Objective: Gamma knife radiosurgery (GKRS) has proven to be an effective adjuvant treatment for patients with acromegaly. We performed the present study to investigate, which would be the outcome of GKRS, independently on the response to somatostatin receptor ligand (SRL).
Design: Retrospective, observational study.
Patients: Ninety-six patients with active acromegaly were included.
Measurements: The cumulative probability of normalisation of insulin-like growth factor 1 (IGF-1) levels after GKRS was assessed by the Kaplan-Meier method. The association of several clinical characteristics with GKRS outcomes was explored with the use of a Cox proportional-hazard model with the relative hazard ratio and 95% confidence interval (CI).
Results: Resistance to SRL occurred in 39 of the 96 patients (40.6%). After GKRS, patients resistant to SRL had a 5- and 10-year probability of remission of 40.7% (95% CI: 23.7%-57.7%) and 75.9% (95% CI: 57.9%-93.9%), respectively. Patients responding to SRL had a 5- and 10-year probability of remission of 46.8% (95% CI: 32.2%-61.4%) and 58.1% (95% CI: 41.5%-74.7%), respectively. The difference was not significant (p = .48 by the log-rank test). Multivariate Cox analysis confirmed that the only independent variables associated with GKRS outcome were basal growth hormone (GH; p = .001) and IGF-1 multiple of the upper limit of normal levels before GKRS (p = .013).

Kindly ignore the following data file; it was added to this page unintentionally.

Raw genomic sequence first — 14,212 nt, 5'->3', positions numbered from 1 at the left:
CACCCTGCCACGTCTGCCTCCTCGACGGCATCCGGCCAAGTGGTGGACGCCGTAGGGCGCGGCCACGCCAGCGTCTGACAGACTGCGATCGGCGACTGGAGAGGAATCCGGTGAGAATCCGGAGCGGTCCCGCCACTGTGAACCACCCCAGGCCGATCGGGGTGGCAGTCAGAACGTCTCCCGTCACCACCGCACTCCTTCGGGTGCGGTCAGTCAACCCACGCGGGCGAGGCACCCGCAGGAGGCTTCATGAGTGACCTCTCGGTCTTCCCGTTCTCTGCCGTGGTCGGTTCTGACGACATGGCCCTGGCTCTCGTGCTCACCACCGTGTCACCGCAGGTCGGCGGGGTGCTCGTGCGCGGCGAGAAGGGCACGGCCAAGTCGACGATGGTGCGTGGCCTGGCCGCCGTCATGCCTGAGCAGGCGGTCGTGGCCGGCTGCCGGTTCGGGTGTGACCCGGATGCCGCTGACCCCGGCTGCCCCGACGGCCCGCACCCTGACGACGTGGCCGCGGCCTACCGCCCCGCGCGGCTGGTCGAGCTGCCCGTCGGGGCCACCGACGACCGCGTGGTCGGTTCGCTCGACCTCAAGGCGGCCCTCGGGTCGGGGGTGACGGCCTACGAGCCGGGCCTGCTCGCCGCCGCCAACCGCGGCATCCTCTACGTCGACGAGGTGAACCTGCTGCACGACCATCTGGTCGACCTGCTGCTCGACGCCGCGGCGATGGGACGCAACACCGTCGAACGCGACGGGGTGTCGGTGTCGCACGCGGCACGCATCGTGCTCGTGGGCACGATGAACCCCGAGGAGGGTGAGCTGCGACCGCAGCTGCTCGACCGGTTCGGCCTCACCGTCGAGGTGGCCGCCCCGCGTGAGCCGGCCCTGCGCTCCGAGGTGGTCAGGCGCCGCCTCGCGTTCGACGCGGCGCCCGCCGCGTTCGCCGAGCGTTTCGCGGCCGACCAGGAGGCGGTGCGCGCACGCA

Conclusion: We demonstrate for the first time that the responsiveness to SRL has no effect on the probability to obtain remission of acromegaly after GKRS. The remission of disease occurred more frequently in patients who had lower GH and IGF-1 levels before GKRS.
Keywords: acromegaly; pituitary surgery; pituitary tumours; radiosurgery; somatostatin analogues.
© 2021 John Wiley & Sons Ltd.